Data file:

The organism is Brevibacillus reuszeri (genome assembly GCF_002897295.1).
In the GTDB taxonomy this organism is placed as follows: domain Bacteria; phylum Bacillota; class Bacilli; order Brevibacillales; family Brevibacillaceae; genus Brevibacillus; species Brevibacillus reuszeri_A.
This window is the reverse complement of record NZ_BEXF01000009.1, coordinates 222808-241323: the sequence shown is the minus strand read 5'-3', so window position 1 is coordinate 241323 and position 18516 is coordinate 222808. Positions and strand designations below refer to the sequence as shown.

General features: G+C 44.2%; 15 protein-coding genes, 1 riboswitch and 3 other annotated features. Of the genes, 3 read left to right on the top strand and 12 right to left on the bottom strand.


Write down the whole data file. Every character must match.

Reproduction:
The organism is Brevibacillus reuszeri (genome assembly GCF_002897295.1).
In the GTDB taxonomy this organism is placed as follows: domain Bacteria; phylum Bacillota; class Bacilli; order Brevibacillales; family Brevibacillaceae; genus Brevibacillus; species Brevibacillus reuszeri_A.
This window is the reverse complement of record NZ_BEXF01000009.1, coordinates 222808-241323: the sequence shown is the minus strand read 5'-3', so window position 1 is coordinate 241323 and position 18516 is coordinate 222808. Positions and strand designations below refer to the sequence as shown.

General features: G+C 44.2%; 15 protein-coding genes, 1 riboswitch and 3 other annotated features. Of the genes, 3 read left to right on the top strand and 12 right to left on the bottom strand.